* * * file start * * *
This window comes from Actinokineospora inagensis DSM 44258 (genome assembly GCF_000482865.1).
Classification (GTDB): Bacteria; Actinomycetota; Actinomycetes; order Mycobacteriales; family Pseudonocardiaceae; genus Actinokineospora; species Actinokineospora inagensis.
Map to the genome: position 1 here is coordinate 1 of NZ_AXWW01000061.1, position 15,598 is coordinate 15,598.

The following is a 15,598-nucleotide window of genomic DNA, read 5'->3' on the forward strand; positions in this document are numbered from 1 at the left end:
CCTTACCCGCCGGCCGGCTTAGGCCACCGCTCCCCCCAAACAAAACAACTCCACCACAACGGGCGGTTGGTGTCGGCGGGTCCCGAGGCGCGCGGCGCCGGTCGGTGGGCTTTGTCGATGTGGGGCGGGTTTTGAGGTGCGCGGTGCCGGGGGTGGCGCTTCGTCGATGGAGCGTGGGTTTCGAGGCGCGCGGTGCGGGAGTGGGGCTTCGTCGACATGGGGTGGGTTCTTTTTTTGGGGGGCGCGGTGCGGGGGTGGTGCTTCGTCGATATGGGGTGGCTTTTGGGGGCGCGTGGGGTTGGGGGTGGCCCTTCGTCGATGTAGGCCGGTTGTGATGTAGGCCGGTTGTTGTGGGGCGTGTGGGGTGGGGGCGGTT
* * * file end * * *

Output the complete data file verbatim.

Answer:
This window comes from Actinokineospora inagensis DSM 44258 (genome assembly GCF_000482865.1).
Classification (GTDB): Bacteria; Actinomycetota; Actinomycetes; order Mycobacteriales; family Pseudonocardiaceae; genus Actinokineospora; species Actinokineospora inagensis.
Map to the genome: position 1 here is coordinate 1 of NZ_AXWW01000061.1, position 15,598 is coordinate 15,598.

The following is a 15,598-nucleotide window of genomic DNA, read 5'->3' on the forward strand; positions in this document are numbered from 1 at the left end:
CCTTACCCGCCGGCCGGCTTAGGCCACCGCTCCCCCCAAACAAAACAACTCCACCACAACGGGCGGTTGGTGTCGGCGGGTCCCGAGGCGCGCGGCGCCGGTCGGTGGGCTTTGTCGATGTGGGGCGGGTTTTGAGGTGCGCGGTGCCGGGGGTGGCGCTTCGTCGATGGAGCGTGGGTTTCGAGGCGCGCGGTGCGGGAGTGGGGCTTCGTCGACATGGGGTGGGTTCTTTTTTTGGGGGGCGCGGTGCGGGGGTGGTGCTTCGTCGATATGGGGTGGCTTTTGGGGGCGCGTGGGGTTGGGGGTGGCCCTTCGTCGATGTAGGCCGGTTGTGATGTAGGCCGGTTGTTGTGGGGCGTGTGGGGTGGGGGCGGTT